Why does the pulp need to be removed ?
If the damaged or diseased pulp is not removed, the tooth and surrounding tissues become infected. Pain and swelling may accompany the infection. Even in the absence of pain, certain by-products of a diseased pulp can injure the bone that anchors your tooth in the jaw. Without endodontic treatment, your tooth will eventually have to be removed.
What does endodontic treatment involve ?
Treatment usually requires from one to three appointments. During these treatments, your dentist or endodontist (a dentist who specializes in disorders of the pulp) removes the diseased pulp. The pulp chamber and root canal(s) of the tooth is then cleaned, shaped, filled and sealed to prevent recontamination of the root canal system.
Here is how your tooth is saved through endodontic treatment :
1. First, the tooth is isolated from the saliva with a rubber dam (a sheet of rubber placed around the tooth). An opening is then made through the crown of the tooth into the pulp chamber. You may be given a local anesthetic prior to this step so that you will be more comfortable during treatment.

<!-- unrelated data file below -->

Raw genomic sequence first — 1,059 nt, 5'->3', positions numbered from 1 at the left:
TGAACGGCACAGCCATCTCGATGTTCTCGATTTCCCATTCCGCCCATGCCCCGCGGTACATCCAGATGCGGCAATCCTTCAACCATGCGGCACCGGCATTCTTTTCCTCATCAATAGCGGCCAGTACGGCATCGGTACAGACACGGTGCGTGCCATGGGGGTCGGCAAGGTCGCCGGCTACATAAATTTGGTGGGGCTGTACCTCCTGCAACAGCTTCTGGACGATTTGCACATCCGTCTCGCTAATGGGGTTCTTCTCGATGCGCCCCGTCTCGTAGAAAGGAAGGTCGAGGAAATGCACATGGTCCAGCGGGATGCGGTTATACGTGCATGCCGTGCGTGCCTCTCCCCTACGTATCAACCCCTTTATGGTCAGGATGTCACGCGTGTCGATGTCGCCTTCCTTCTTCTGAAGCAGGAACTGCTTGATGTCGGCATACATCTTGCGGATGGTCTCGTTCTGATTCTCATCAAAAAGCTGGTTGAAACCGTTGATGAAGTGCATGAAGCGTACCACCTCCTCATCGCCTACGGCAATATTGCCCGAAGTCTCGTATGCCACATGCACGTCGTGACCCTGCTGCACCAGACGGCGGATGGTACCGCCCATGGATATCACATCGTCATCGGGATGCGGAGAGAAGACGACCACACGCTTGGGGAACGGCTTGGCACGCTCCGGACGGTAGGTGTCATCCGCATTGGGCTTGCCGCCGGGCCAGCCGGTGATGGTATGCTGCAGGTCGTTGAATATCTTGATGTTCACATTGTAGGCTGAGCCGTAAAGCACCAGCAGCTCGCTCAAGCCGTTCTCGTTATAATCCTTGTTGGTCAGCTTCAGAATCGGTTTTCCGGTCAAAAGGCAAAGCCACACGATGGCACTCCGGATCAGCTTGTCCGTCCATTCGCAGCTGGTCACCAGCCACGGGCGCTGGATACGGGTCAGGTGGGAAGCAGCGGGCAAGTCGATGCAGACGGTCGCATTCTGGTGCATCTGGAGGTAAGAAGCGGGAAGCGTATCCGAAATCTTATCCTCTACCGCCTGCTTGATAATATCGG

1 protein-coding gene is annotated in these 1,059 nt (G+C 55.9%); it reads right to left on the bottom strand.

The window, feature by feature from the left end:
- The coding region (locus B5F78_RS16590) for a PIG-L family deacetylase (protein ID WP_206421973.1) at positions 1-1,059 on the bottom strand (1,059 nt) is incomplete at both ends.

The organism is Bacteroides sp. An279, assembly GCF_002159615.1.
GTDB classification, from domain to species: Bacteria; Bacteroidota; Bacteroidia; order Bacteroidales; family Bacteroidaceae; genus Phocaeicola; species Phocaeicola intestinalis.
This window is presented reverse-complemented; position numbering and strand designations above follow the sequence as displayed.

2. The pulp is then carefully removed from both the pulp chamber and root canal(s). The root canal(s) is cleaned, enlarged and shaped to a form that can be properly filled.
3. Medication may be put in the pulp chamber and root canal(s) between appointments to help eliminate bacteria and prevent infection.
4. A temporary filling will be placed in an opening in the crown of the tooth to protect the pulp chamber and root canal(s). If the pulp was severely infected, your dentist may leave the tooth open for a few days to drain. You may also be given antibiotics to help the body control infection that has spread beyond the tooth.
5. During the next stage of treatment, the temporary filling is removed. The pulp chamber and root canal(s) are then filled and permanently sealed with a material that prevents bacteria from re-entering the canal.